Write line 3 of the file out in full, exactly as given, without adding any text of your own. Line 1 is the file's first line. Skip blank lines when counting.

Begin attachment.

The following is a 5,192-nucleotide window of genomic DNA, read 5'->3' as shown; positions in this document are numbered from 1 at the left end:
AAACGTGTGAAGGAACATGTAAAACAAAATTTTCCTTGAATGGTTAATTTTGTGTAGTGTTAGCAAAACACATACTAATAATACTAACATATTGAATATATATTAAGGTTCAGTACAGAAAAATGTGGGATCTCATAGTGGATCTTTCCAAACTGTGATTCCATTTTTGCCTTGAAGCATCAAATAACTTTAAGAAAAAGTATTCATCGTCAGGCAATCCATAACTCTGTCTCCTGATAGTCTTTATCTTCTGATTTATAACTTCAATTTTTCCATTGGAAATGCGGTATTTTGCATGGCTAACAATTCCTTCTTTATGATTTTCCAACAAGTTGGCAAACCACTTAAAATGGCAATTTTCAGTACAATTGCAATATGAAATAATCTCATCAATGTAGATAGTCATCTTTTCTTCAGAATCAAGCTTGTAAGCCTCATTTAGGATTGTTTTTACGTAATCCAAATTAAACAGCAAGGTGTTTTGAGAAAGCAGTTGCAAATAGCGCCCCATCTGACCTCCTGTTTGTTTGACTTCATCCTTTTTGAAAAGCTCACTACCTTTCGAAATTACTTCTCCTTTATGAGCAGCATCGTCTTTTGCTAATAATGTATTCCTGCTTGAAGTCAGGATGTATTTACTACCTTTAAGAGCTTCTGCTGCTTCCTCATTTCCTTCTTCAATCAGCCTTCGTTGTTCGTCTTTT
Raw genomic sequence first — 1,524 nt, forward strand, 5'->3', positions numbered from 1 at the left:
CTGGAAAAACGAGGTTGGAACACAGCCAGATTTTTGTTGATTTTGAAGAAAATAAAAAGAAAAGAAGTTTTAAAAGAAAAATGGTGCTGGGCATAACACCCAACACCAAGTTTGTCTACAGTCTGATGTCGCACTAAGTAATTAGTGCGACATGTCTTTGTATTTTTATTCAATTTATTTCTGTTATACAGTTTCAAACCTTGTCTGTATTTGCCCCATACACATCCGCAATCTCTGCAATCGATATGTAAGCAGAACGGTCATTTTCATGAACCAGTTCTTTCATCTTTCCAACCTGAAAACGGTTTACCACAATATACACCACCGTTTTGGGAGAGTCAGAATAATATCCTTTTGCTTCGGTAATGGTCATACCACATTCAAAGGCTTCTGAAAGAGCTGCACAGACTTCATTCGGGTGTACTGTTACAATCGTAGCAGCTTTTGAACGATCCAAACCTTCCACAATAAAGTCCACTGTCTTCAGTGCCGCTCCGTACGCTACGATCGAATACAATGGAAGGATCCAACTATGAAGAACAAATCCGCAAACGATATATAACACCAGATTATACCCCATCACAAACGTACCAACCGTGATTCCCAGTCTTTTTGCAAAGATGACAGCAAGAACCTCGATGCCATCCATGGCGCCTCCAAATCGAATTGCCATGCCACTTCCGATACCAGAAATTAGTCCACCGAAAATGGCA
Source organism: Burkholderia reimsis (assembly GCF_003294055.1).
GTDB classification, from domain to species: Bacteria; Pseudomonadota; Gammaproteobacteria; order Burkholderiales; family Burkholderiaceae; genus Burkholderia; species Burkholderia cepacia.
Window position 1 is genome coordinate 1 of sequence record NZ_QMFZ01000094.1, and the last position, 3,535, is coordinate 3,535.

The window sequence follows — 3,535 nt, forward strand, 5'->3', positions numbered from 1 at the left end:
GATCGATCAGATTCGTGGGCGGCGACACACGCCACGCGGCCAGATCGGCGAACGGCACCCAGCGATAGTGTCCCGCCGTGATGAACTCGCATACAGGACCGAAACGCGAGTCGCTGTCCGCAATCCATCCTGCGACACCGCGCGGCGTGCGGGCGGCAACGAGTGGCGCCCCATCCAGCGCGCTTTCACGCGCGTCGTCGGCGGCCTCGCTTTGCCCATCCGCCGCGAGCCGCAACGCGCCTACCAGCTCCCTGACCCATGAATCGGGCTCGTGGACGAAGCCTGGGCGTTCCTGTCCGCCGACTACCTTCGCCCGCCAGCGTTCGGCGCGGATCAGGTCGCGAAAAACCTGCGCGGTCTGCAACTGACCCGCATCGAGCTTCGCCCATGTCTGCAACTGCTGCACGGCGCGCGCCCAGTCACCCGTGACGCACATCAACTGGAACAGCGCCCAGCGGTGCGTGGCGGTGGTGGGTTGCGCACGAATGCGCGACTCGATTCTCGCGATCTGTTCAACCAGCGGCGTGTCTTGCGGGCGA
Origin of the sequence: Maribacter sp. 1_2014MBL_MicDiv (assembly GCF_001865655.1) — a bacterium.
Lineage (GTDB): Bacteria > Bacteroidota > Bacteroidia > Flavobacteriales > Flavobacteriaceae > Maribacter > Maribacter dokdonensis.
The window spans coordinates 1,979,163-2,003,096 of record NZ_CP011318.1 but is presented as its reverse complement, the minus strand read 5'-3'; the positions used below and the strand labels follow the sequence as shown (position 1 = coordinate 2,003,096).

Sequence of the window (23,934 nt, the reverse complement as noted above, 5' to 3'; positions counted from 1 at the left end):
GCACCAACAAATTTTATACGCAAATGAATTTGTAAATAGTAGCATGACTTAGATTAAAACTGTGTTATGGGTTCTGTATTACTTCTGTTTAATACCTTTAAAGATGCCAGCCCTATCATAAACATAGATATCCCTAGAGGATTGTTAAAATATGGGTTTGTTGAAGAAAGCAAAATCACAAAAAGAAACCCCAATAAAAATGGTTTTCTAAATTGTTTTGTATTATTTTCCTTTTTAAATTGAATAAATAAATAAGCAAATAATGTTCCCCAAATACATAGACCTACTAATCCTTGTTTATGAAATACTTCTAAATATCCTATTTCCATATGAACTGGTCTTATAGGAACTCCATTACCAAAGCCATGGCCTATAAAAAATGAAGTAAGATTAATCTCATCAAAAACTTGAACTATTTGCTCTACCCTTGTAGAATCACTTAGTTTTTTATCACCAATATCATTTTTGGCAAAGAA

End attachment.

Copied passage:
Raw genomic sequence first — 1,524 nt, forward strand, 5'->3', positions numbered from 1 at the left: